The mind and the faculties: the controversy over 'primitive mentality' and the struggle for disciplinary space at the interwar Sorbonne.
History of the Human Sciences, 13(3) pp. 47–68.
This article deals with some aspects of the study of the mind between the 1920s and 1940s at the University of Paris. Traditionally the domain of philosophy, the study of the mind was encroached upon by other disciplines such as history of science, ethnology, sociology and psychology. These disciplines all had weak institutional status and were struggling to constitute themselves as autonomous. History of science did not as a rule reject its relationship with philosophy, whereas ethnology, sociology and psychology were constructing their identities by breaking away from philosophy. A discussion about Lévy-Bruhl’s La mentalité primitive, hosted by the Société Française de Philosophie in 1923, showed that the positions of philosophers, sociologists and psychologists about the questions posed by the book, namely the fixity and universality of the mind, were strictly linked with their views about the ‘scientificity’ of ethnology. A compromise between fixity and historical transformation of the mind was put forward by Gaston Bachelard, who institutionally represented the discipline of history and philosophy of science. This discipline was institutionally linked to ethnology, psychology and sociology, but, unlike them, had no claim to ‘scientificity’. Bachelard realized this compromise by breaking the unity of the mind and by employing an extra-institutional discipline: psychoanalysis. His freedom of choice corresponded with an increasingly weak institutional position for the discipline of history and philosophy of science.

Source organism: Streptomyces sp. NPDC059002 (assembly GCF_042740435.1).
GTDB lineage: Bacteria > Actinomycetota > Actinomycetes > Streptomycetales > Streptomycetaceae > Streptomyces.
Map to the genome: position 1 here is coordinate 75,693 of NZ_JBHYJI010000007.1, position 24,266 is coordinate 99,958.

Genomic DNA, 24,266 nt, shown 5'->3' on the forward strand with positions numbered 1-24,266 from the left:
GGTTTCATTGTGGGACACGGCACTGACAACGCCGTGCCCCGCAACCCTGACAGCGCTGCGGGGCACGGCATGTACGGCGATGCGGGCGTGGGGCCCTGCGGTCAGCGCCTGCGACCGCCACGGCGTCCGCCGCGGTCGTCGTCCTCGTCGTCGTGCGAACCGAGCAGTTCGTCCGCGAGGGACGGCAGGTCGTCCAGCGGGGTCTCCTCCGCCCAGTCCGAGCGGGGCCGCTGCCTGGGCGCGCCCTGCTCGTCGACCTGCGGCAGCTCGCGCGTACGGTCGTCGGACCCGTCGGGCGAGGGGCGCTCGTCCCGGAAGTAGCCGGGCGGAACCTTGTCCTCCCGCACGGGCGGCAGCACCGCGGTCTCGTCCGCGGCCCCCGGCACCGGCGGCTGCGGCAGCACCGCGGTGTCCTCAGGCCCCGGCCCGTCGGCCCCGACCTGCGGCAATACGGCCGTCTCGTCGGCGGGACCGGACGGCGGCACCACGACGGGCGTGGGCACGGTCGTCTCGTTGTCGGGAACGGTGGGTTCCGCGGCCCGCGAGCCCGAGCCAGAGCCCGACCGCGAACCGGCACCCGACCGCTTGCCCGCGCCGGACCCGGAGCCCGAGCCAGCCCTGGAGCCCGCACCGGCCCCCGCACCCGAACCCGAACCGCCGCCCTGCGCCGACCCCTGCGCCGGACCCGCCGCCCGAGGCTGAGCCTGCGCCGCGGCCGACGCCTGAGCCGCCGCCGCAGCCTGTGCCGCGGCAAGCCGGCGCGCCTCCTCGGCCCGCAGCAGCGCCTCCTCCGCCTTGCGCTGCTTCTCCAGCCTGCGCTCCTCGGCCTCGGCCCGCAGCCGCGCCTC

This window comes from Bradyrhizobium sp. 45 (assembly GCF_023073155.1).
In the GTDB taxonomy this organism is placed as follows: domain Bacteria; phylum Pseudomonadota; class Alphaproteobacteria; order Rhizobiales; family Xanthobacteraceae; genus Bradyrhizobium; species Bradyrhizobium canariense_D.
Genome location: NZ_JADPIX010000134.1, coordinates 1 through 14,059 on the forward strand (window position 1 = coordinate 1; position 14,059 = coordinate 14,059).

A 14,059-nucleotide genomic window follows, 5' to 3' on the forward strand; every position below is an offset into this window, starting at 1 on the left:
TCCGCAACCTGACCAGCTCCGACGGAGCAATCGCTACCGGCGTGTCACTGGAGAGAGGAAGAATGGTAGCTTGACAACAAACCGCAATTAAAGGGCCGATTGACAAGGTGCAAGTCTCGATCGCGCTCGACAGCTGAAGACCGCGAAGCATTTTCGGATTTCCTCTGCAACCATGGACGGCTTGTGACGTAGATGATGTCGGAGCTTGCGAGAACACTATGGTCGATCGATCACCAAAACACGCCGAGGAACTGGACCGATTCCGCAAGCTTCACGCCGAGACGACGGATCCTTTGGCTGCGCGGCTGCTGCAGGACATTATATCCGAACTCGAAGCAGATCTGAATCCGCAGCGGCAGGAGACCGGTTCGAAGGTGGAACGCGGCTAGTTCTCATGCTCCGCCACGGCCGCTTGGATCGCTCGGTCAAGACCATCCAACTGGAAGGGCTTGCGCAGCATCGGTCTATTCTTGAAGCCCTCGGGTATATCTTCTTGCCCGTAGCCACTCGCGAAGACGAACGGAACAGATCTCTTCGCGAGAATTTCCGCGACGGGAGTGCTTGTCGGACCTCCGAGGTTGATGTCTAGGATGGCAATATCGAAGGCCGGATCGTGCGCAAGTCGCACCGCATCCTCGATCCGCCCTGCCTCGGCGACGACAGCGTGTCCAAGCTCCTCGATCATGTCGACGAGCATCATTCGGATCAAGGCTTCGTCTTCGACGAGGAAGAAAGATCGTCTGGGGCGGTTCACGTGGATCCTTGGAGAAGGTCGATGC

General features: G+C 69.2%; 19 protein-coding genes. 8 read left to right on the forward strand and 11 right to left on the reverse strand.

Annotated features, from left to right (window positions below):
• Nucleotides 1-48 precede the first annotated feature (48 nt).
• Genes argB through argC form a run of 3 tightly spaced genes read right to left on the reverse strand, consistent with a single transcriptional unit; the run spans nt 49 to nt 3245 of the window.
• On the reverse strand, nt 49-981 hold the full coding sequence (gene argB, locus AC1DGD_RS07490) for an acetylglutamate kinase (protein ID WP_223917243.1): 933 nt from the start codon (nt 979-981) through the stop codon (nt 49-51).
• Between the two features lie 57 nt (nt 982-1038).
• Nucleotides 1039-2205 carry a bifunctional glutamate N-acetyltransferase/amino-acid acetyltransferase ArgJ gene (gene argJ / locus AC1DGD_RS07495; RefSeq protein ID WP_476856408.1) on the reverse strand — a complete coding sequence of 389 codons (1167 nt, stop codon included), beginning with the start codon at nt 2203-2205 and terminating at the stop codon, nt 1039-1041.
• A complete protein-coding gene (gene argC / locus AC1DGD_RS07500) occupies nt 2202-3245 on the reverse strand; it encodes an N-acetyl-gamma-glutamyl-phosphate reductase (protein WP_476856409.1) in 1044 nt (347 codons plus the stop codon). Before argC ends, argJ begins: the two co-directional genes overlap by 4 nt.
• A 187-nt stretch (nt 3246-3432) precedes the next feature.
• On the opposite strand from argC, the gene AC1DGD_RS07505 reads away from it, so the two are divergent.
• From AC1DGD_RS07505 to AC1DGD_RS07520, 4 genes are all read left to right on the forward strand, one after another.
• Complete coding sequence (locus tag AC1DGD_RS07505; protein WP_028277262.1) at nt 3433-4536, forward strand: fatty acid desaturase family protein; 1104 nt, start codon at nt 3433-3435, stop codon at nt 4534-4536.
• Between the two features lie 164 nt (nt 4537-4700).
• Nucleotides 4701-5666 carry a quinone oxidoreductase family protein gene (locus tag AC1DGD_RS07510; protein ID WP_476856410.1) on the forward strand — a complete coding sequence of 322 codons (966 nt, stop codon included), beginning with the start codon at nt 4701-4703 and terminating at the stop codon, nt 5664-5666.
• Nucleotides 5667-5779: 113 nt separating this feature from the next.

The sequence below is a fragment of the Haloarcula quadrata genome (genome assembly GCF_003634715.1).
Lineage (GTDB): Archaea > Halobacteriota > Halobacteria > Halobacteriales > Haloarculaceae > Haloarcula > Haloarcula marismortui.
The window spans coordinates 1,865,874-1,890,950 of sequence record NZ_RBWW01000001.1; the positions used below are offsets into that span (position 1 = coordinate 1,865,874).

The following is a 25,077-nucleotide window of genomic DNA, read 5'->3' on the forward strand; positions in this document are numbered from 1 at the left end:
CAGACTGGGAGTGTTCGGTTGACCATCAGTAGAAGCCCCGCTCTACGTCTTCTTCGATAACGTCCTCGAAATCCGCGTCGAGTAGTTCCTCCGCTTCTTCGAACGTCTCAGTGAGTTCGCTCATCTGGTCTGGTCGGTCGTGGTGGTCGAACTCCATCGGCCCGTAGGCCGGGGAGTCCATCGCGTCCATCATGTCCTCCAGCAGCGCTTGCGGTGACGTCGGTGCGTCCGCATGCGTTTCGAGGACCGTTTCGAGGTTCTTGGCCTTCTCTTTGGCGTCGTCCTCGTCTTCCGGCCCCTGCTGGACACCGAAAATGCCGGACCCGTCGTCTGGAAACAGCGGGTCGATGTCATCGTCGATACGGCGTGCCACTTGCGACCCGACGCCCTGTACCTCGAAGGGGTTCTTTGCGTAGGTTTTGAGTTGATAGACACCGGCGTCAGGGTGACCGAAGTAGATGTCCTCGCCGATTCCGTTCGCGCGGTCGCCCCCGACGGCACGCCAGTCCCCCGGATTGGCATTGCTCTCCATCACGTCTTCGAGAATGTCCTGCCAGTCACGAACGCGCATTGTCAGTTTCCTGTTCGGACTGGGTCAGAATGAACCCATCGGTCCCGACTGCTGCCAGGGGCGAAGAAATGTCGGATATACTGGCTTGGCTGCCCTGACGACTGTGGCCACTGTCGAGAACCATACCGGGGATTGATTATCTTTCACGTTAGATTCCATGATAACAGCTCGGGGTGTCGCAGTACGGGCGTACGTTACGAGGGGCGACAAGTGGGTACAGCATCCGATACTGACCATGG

||2000 Sage Publications (London, Thousand Oaks, CA and New Delhi)
||Bachelard; history of the human sciences; Lévy-Bruhl;
||Arts > Philosophy
||06 Oct 2011 16:33
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